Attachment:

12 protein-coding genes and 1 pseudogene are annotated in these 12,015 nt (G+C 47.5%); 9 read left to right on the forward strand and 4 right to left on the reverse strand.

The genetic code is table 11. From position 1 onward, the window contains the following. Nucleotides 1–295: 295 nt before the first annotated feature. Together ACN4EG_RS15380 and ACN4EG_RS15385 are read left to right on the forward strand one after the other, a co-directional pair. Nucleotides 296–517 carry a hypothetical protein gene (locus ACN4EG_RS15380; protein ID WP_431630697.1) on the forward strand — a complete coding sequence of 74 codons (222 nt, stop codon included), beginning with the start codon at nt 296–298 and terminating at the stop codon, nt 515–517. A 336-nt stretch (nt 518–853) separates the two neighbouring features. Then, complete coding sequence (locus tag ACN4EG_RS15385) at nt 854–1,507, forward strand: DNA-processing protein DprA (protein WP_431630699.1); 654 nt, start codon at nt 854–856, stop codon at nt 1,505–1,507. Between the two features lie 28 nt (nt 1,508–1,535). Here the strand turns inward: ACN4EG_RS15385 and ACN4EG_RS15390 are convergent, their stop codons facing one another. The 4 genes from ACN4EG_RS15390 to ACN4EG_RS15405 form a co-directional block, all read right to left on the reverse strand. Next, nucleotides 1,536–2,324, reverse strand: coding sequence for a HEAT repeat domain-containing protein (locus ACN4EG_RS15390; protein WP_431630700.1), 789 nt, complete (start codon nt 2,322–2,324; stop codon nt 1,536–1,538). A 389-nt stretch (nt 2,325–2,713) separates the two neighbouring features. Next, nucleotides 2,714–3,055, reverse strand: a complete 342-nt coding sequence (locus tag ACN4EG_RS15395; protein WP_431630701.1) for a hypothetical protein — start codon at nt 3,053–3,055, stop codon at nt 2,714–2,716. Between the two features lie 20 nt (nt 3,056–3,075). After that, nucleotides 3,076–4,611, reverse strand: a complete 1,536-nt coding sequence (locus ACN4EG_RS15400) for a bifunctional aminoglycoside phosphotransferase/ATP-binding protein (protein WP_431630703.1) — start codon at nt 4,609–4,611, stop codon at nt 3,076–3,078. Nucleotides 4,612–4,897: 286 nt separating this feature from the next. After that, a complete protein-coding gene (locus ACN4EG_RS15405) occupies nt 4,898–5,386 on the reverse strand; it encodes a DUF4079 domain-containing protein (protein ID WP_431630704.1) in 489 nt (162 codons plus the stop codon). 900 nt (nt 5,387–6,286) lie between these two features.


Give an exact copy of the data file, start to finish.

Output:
12 protein-coding genes and 1 pseudogene are annotated in these 12,015 nt (G+C 47.5%); 9 read left to right on the forward strand and 4 right to left on the reverse strand.

The genetic code is table 11. From position 1 onward, the window contains the following. Nucleotides 1–295: 295 nt before the first annotated feature. Together ACN4EG_RS15380 and ACN4EG_RS15385 are read left to right on the forward strand one after the other, a co-directional pair. Nucleotides 296–517 carry a hypothetical protein gene (locus ACN4EG_RS15380; protein ID WP_431630697.1) on the forward strand — a complete coding sequence of 74 codons (222 nt, stop codon included), beginning with the start codon at nt 296–298 and terminating at the stop codon, nt 515–517. A 336-nt stretch (nt 518–853) separates the two neighbouring features. Then, complete coding sequence (locus tag ACN4EG_RS15385) at nt 854–1,507, forward strand: DNA-processing protein DprA (protein WP_431630699.1); 654 nt, start codon at nt 854–856, stop codon at nt 1,505–1,507. Between the two features lie 28 nt (nt 1,508–1,535). Here the strand turns inward: ACN4EG_RS15385 and ACN4EG_RS15390 are convergent, their stop codons facing one another. The 4 genes from ACN4EG_RS15390 to ACN4EG_RS15405 form a co-directional block, all read right to left on the reverse strand. Next, nucleotides 1,536–2,324, reverse strand: coding sequence for a HEAT repeat domain-containing protein (locus ACN4EG_RS15390; protein WP_431630700.1), 789 nt, complete (start codon nt 2,322–2,324; stop codon nt 1,536–1,538). A 389-nt stretch (nt 2,325–2,713) separates the two neighbouring features. Next, nucleotides 2,714–3,055, reverse strand: a complete 342-nt coding sequence (locus tag ACN4EG_RS15395; protein WP_431630701.1) for a hypothetical protein — start codon at nt 3,053–3,055, stop codon at nt 2,714–2,716. Between the two features lie 20 nt (nt 3,056–3,075). After that, nucleotides 3,076–4,611, reverse strand: a complete 1,536-nt coding sequence (locus ACN4EG_RS15400) for a bifunctional aminoglycoside phosphotransferase/ATP-binding protein (protein WP_431630703.1) — start codon at nt 4,609–4,611, stop codon at nt 3,076–3,078. Nucleotides 4,612–4,897: 286 nt separating this feature from the next. After that, a complete protein-coding gene (locus ACN4EG_RS15405) occupies nt 4,898–5,386 on the reverse strand; it encodes a DUF4079 domain-containing protein (protein ID WP_431630704.1) in 489 nt (162 codons plus the stop codon). 900 nt (nt 5,387–6,286) lie between these two features.